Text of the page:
We are all about learning through doing.   As we find new things, we will post them here.

Some of Our Favorite BrewingVideos

Antenna Bayern - Music Video: Bayernhyme

Local Bavarian radio station gives this classic a new voice.

Antenna Bayern Channel                          Full Bayernhymne

Bobbe Kabarett - Music Video: do bine dahoam

Local Bavarian comedian Bobbe rebrands a classic tune and gives it a uniquely Bavarian feel.  Bobbe Kabarett

General Knowledge - A Brief History of Bavaria

Bavaria has been a unique political and cultural entity for centuries.   Here is a very brief history hitting the highlights.

Easy German - Bavarian vs Standard German

People often say that Bavarian and German are the same.  Not true.  Take a quick listen and see for yourself.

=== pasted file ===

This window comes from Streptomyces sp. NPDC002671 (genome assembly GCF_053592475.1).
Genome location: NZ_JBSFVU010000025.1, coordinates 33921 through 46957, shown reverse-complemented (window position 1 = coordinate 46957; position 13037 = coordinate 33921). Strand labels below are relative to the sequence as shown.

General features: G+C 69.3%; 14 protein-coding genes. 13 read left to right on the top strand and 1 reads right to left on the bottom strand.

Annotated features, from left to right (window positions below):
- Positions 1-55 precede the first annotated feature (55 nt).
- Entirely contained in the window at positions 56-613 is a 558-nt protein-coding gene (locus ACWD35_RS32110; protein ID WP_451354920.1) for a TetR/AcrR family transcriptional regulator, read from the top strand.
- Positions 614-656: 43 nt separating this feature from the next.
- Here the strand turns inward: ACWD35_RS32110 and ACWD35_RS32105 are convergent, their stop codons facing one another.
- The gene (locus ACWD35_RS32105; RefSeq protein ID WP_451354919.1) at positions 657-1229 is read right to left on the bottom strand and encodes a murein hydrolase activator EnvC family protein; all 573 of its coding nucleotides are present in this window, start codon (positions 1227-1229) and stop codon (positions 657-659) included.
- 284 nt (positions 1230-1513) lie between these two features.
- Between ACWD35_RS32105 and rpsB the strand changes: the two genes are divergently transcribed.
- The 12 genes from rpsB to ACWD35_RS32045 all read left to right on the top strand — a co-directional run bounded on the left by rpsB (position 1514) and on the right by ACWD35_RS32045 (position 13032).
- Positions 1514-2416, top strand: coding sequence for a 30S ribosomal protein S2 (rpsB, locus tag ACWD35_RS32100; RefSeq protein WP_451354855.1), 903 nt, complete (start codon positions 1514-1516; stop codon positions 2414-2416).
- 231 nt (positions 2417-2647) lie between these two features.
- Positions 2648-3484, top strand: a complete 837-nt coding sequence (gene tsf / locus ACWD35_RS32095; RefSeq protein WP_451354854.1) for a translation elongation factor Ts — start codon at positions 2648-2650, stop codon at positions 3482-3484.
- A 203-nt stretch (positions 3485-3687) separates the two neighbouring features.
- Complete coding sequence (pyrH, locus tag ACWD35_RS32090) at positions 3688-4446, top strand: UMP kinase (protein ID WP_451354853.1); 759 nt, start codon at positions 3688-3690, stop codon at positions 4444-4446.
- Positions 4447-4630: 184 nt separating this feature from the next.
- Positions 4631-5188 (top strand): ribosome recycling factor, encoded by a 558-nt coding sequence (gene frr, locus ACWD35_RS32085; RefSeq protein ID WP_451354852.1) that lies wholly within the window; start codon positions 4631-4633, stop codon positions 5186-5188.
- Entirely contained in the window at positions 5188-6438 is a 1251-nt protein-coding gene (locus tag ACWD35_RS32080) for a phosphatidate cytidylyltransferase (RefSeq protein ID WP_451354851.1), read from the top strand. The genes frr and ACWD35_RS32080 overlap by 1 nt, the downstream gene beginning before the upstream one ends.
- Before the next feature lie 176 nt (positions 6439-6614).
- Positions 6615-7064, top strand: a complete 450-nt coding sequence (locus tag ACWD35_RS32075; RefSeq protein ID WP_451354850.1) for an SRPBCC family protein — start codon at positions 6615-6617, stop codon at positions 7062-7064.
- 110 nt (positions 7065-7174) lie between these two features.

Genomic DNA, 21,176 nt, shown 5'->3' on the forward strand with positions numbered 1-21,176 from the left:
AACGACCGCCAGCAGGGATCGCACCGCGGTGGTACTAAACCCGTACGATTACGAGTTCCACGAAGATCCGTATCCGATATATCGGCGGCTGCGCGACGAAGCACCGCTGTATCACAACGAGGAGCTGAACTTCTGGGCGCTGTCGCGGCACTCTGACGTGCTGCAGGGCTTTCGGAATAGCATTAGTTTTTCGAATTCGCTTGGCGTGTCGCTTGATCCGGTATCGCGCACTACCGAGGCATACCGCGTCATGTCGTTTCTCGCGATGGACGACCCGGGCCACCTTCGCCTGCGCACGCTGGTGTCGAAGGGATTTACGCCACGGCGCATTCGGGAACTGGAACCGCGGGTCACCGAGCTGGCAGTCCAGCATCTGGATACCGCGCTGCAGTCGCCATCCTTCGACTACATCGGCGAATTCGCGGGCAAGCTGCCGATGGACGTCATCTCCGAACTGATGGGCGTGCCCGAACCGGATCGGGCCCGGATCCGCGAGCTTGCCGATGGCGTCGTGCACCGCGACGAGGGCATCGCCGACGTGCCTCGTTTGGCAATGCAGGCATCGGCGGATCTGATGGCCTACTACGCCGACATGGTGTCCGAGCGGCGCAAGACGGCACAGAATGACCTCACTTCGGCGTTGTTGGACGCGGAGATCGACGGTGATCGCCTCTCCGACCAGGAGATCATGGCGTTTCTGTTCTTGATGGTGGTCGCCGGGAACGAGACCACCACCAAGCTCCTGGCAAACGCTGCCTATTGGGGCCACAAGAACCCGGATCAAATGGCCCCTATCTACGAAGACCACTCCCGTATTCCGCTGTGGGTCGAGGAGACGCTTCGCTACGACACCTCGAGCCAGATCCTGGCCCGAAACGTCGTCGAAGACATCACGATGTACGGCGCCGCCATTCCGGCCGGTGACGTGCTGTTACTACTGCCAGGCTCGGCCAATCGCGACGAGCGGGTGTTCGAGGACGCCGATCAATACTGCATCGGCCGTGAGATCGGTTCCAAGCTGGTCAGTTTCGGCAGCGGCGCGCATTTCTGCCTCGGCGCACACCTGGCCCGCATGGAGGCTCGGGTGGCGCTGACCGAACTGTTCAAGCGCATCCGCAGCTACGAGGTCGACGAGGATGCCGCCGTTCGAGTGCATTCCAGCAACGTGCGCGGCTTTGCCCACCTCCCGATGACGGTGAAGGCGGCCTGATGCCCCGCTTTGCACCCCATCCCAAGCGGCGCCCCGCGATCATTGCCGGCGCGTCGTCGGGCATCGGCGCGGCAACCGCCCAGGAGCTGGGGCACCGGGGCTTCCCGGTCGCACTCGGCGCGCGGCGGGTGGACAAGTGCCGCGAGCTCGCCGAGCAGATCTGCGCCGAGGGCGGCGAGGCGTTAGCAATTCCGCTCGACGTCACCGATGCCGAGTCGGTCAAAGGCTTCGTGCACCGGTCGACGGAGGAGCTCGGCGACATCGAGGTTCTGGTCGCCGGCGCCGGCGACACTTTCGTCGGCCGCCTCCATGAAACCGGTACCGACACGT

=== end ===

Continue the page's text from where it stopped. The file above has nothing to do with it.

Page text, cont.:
Writing Bavarian is even stranger.  Easy German Channel

Antenna Bayern - Bayern: Welcome home

Local Bavarian radio station gives us an infomercial.

Antenna Bayern Channel               More: Bayern from above

Homebrewing:  the ABCs

Part 1: The Basics - What You Need to Know

We want to keep this simple, after all, it is just beer.   Lots of other brewers may try to make it complex, but people have been brewing beer for thousands of years.   They didn't have all sorts of fancy equipment and wild ingredients then and you can make beer without them now.

1 - You don't need to buy tons of expensive fancy equipment.   A sturdy 40-quart stovetop pot that can handle prolonged boiling temperatures is good.  Two food-grade 7-gallon plastic buckets are sufficient.   Glass bottles (tinted) will work.    You can usually pick up a kit with the other items from a brewery supply store for <$200 including ingredients for your first batch.​